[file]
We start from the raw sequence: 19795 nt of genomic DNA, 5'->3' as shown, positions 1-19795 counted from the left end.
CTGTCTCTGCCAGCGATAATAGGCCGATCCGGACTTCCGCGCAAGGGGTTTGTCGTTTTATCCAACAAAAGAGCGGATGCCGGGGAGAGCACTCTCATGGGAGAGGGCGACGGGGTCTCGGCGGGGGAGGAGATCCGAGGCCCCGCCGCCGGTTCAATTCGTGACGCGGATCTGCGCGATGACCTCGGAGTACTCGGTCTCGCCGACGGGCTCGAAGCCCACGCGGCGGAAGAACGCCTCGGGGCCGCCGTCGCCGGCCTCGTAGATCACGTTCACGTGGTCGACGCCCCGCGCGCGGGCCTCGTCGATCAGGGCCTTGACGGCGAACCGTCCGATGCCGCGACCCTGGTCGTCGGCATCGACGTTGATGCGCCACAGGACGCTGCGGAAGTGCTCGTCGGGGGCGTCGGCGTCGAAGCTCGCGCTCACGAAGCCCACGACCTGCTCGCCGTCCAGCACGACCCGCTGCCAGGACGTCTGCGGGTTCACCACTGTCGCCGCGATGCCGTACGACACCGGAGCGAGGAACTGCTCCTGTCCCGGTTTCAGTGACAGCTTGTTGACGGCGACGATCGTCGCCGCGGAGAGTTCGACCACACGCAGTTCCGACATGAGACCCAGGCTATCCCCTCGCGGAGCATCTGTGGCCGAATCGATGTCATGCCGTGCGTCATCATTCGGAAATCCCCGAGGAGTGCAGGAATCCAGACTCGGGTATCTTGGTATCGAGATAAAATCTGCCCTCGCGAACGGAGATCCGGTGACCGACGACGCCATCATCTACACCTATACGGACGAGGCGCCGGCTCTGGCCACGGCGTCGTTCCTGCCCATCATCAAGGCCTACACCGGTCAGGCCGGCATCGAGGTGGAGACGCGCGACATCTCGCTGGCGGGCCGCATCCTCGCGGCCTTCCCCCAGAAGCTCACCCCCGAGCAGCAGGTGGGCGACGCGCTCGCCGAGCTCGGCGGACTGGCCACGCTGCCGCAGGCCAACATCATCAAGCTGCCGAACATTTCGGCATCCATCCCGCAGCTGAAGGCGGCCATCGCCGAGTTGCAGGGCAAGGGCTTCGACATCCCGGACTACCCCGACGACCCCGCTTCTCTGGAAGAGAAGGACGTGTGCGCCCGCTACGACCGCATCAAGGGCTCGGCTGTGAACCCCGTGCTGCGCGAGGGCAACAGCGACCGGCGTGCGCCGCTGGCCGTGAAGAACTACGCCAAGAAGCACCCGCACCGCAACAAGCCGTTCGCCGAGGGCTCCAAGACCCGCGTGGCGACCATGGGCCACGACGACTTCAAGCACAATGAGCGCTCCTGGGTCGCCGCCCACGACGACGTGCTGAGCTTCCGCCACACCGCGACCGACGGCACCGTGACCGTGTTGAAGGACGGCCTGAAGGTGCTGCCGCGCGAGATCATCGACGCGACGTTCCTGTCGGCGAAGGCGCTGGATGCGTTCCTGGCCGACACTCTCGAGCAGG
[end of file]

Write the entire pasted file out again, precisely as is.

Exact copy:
We start from the raw sequence: 19795 nt of genomic DNA, 5'->3' as shown, positions 1-19795 counted from the left end.
CTGTCTCTGCCAGCGATAATAGGCCGATCCGGACTTCCGCGCAAGGGGTTTGTCGTTTTATCCAACAAAAGAGCGGATGCCGGGGAGAGCACTCTCATGGGAGAGGGCGACGGGGTCTCGGCGGGGGAGGAGATCCGAGGCCCCGCCGCCGGTTCAATTCGTGACGCGGATCTGCGCGATGACCTCGGAGTACTCGGTCTCGCCGACGGGCTCGAAGCCCACGCGGCGGAAGAACGCCTCGGGGCCGCCGTCGCCGGCCTCGTAGATCACGTTCACGTGGTCGACGCCCCGCGCGCGGGCCTCGTCGATCAGGGCCTTGACGGCGAACCGTCCGATGCCGCGACCCTGGTCGTCGGCATCGACGTTGATGCGCCACAGGACGCTGCGGAAGTGCTCGTCGGGGGCGTCGGCGTCGAAGCTCGCGCTCACGAAGCCCACGACCTGCTCGCCGTCCAGCACGACCCGCTGCCAGGACGTCTGCGGGTTCACCACTGTCGCCGCGATGCCGTACGACACCGGAGCGAGGAACTGCTCCTGTCCCGGTTTCAGTGACAGCTTGTTGACGGCGACGATCGTCGCCGCGGAGAGTTCGACCACACGCAGTTCCGACATGAGACCCAGGCTATCCCCTCGCGGAGCATCTGTGGCCGAATCGATGTCATGCCGTGCGTCATCATTCGGAAATCCCCGAGGAGTGCAGGAATCCAGACTCGGGTATCTTGGTATCGAGATAAAATCTGCCCTCGCGAACGGAGATCCGGTGACCGACGACGCCATCATCTACACCTATACGGACGAGGCGCCGGCTCTGGCCACGGCGTCGTTCCTGCCCATCATCAAGGCCTACACCGGTCAGGCCGGCATCGAGGTGGAGACGCGCGACATCTCGCTGGCGGGCCGCATCCTCGCGGCCTTCCCCCAGAAGCTCACCCCCGAGCAGCAGGTGGGCGACGCGCTCGCCGAGCTCGGCGGACTGGCCACGCTGCCGCAGGCCAACATCATCAAGCTGCCGAACATTTCGGCATCCATCCCGCAGCTGAAGGCGGCCATCGCCGAGTTGCAGGGCAAGGGCTTCGACATCCCGGACTACCCCGACGACCCCGCTTCTCTGGAAGAGAAGGACGTGTGCGCCCGCTACGACCGCATCAAGGGCTCGGCTGTGAACCCCGTGCTGCGCGAGGGCAACAGCGACCGGCGTGCGCCGCTGGCCGTGAAGAACTACGCCAAGAAGCACCCGCACCGCAACAAGCCGTTCGCCGAGGGCTCCAAGACCCGCGTGGCGACCATGGGCCACGACGACTTCAAGCACAATGAGCGCTCCTGGGTCGCCGCCCACGACGACGTGCTGAGCTTCCGCCACACCGCGACCGACGGCACCGTGACCGTGTTGAAGGACGGCCTGAAGGTGCTGCCGCGCGAGATCATCGACGCGACGTTCCTGTCGGCGAAGGCGCTGGATGCGTTCCTGGCCGACACTCTCGAGCAGG